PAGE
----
Source: Articles appearing at usatoday.com on November 23, 2016 entitled Hitting the road for the holidays? These states have the worst drivers by Bart Jansen and an article appearing at CarInsuranceComparison.com entitled Worst Drivers by State.
Posted on Tuesday, April 11th, 2017 at 1:30 pm
According to a recent article appearing at USAToday.com an Uber self-driving car was involved in a collision in North Tempe, AZ on Friday, March 24, 2017. According to the report, the Uber self-driving car, collided with another vehicle that failed to yield while making a left-hand turn. A third vehicle was also involved in the collision. However, no serious injuries were reported.
As a consequence, Uber has temporarily grounded its self-driving vehicles while an investigation is conducted by the company.
A spokesman for Uber stated that “We are continuing to look into this incident and can confirm we had no backseat passengers in the vehicle.” The vehicle involved in the accident was a self-driving Volvo SUV and was reportedly in the self-driving mode at the time of the collision. Uber has been testing the self-driving Volvo SUVs as part of a $300 million partnership with Volvo.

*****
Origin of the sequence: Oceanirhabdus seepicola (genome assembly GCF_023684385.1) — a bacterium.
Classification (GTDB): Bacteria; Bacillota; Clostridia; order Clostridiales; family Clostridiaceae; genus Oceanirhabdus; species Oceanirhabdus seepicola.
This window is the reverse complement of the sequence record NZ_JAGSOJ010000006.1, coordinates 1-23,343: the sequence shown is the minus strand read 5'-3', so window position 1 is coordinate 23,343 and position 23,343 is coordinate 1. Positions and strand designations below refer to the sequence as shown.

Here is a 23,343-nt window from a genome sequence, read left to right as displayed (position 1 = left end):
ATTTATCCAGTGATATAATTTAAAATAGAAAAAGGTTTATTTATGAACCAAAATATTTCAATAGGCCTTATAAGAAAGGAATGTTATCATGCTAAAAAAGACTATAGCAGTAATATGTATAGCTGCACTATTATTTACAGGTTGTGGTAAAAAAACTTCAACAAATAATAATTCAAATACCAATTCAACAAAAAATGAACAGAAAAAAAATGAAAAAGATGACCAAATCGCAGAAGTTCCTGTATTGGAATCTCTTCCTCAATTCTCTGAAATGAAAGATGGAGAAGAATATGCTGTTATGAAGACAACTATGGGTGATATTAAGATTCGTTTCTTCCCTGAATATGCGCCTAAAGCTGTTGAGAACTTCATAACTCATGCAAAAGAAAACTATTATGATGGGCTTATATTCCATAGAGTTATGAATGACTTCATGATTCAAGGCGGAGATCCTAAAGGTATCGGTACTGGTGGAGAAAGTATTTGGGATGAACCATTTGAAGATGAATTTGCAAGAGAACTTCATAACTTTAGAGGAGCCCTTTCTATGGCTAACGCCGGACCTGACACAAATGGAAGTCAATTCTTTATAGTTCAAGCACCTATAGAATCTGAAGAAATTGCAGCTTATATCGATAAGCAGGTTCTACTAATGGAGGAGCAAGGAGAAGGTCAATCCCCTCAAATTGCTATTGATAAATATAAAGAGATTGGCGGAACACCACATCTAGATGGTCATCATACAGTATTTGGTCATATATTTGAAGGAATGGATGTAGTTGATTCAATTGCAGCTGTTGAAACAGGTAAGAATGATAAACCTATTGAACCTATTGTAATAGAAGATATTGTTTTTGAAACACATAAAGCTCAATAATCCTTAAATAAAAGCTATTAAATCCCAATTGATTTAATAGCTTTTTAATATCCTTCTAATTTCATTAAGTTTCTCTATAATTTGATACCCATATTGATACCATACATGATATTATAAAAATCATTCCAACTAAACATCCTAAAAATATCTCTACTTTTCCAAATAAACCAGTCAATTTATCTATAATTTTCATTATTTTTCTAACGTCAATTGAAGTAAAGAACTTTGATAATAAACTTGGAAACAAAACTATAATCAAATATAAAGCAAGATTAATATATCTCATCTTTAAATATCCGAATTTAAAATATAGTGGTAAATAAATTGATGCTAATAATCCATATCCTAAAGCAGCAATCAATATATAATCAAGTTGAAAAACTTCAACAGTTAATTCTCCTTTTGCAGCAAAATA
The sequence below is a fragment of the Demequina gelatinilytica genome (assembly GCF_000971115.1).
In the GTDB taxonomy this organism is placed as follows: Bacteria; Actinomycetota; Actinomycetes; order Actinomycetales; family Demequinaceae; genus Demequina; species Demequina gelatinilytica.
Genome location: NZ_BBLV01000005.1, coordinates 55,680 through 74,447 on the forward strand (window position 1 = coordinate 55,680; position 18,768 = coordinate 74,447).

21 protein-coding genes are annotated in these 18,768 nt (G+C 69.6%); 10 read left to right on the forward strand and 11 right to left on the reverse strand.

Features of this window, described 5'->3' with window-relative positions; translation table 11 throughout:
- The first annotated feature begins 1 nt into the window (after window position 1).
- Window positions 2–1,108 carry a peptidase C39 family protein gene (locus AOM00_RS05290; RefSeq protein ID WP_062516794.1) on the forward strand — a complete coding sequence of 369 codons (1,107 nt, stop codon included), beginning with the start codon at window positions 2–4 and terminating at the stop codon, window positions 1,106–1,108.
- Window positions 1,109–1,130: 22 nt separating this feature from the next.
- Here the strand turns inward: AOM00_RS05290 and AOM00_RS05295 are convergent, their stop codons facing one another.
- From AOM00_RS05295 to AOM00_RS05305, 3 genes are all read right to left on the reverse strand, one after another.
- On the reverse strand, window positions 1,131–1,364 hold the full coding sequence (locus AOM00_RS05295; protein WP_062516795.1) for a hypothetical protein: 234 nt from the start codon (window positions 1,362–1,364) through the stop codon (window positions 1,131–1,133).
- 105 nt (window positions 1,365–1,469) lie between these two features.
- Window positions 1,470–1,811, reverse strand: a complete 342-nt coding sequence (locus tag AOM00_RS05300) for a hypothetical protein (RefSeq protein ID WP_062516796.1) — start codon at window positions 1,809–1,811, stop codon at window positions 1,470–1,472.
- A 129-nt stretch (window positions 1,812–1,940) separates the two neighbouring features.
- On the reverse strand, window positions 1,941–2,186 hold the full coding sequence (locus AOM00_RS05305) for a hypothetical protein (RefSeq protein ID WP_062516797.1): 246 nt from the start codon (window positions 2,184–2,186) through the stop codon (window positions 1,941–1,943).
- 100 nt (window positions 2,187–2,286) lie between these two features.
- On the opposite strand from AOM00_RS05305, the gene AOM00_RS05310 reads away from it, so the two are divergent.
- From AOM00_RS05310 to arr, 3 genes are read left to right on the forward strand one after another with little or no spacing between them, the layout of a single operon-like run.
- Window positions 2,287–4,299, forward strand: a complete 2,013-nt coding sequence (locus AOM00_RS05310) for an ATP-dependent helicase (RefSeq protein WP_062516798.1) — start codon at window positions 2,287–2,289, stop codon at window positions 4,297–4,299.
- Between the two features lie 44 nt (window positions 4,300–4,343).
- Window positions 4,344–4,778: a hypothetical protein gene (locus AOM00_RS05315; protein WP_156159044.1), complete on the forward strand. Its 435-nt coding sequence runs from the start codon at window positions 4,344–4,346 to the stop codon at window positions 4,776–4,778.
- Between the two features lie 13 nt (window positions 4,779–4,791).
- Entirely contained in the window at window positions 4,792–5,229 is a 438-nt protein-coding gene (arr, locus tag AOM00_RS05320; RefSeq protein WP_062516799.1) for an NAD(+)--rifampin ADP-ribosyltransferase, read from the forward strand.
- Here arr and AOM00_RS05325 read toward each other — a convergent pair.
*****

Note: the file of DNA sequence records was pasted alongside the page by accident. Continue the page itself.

Sources: Articles appearing at USA.com entitled Ubers Self-driving Car Involved in Arizona Crash by Diego Mendoza-Moyers of The Arizona Republic posted on March 25, 2017 and an article entitled Uber halts self-driving car tests after Arizona crash by Edward C. Baig posted on March 26, 2017.
Posted on Thursday, April 6th, 2017 at 2:19 pm
In a recent article appearing in the New York, it was reported that used cars which are subject to safety recalls are sometimes sold at auto auctions without the recall repair having been made or without disclosure that the car is subject to a recall. According to the article, According to the article, this happens because there is no federal requirements that sellers of used cars fix problems related to safety recalls or disclose that the vehicle is subject to a recall when selling the vehicle. The Times notes that efforts to introduce tougher laws for used cars have languished in Congress under lobbying pressure from the used car industry.
The article went on to report a recent example of a 50-year-old Riverside, Calif., woman, Delia Robles, who died in a collision while driving a 2001 Honda Civic equipped with a defected Takata airbag. Delia Robles was killed when she collided with a pickup truck on her way to get a flu shot when the defective Takata airbag exploded, sending shrapnel into the vehicle’s passenger compartment. According to the article, Ms. Robles’ 2001 Honda Civic was sold three times at auto auctions before her son bought it from an acquaintance. Ms. Robles’ car was equipped with a defected Takata airbag. And, according to the Times,her civic was one of about 300,000 cars with defective Takata airbags that federal regulators said posed a particularly high risk of exploding.